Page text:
Weellll, how about the bullshit flying around the Commonwealth Bank Cricket Tournament in Oz? Don’t you think it is about on par with a bunch of immature school kids in the throes of some petty bickering about minuscule matters that could well have been avoided?

Okay, so Andrew Symonds heard what he thought was Harbajan Singh calling him ‘monkey’ – so what? This then got blown all out of proportion and was referred to as a racial slur. As I mentioned in an earlier post (here) about it – come again? Racial??? Really!!!! So Harbajan was penalised, the BCCI made asses of themselves, the ICC took a backward step, and things got smoothed over for a bit.

Next episode: Symonds looked like he was bad-mouthing Ishant Sharma after getting out to a superb delivery and Sharma – all nineteen years of him – gestured with his finger towards the dressing room (Java would have extended the middle digit in an unmistakable non-verbal retort). So Martin Crowe (not the most objective or intelligent of match referees in our view) slaps a fine on the youngster, but seems to have been blind to the provocation that caused it. Is that weird, or is that weird?

Anyway, it looks like matters developed from there and the next thing we see is Mathew Hayden getting press for referring to Harbajan as “an obnoxious little weed” – faaar out! Talk of probable charges and fines was bandied about and the next thing we saw was Hayden on the tube reading a statement about it and there was no further mention or news of charges being made or a fine being assessed. Fair enough, in our view. We hold that not only has sledging evolved to be part of the game, but what an individual says about another (off the field, mind you) is known as ‘freedom of expression’ and is perfectly valid.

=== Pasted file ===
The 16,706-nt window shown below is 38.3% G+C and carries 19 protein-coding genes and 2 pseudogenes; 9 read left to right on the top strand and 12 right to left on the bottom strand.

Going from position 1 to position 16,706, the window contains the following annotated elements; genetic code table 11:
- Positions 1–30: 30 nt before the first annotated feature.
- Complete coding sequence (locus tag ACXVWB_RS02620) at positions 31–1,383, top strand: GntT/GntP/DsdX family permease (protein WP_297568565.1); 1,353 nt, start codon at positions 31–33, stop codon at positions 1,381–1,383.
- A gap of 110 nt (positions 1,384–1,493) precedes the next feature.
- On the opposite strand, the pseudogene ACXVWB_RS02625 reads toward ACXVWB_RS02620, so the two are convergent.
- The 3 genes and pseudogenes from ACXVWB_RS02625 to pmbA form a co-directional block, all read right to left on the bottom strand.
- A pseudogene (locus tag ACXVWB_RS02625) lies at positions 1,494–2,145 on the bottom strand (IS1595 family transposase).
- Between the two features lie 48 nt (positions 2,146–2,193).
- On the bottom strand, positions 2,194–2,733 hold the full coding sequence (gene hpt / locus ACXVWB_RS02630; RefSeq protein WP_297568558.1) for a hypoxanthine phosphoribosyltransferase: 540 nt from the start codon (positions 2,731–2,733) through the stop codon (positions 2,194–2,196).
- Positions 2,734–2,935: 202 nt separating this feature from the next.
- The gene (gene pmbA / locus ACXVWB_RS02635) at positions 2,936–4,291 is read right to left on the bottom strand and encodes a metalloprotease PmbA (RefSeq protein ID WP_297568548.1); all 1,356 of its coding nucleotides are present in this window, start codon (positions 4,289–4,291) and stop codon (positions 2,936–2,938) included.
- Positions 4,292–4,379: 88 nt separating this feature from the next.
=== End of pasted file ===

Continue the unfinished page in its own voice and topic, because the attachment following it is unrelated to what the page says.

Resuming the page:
Don’t you think it’s about time that these grown men, and icons of sport, to boot, grew up and stopped acting like a bunch of cry-babies and ninnies? Let’s get on with the game – and if there is to be some verbal banter, let it be reciprocated in kind, instead of behaving like a bunch of pansies. After all, sledging does add to the spice of the game and is often laced with the type of wry humour that many of us appreciate as much as an elegant cover-drive.

The final match of the tournament promises to be an acrimonious affair. Great! It will certainly add immeasurably to the contest and hopefully the sledging will continue without anyone bursting into tears and running to mummy. It would also be great if the ICC and other cricketing bodies get together and decide to slap fines on the cry-babies, instead of the sledgers – just as long as race and religion are not brought into the equation.

How do you see it?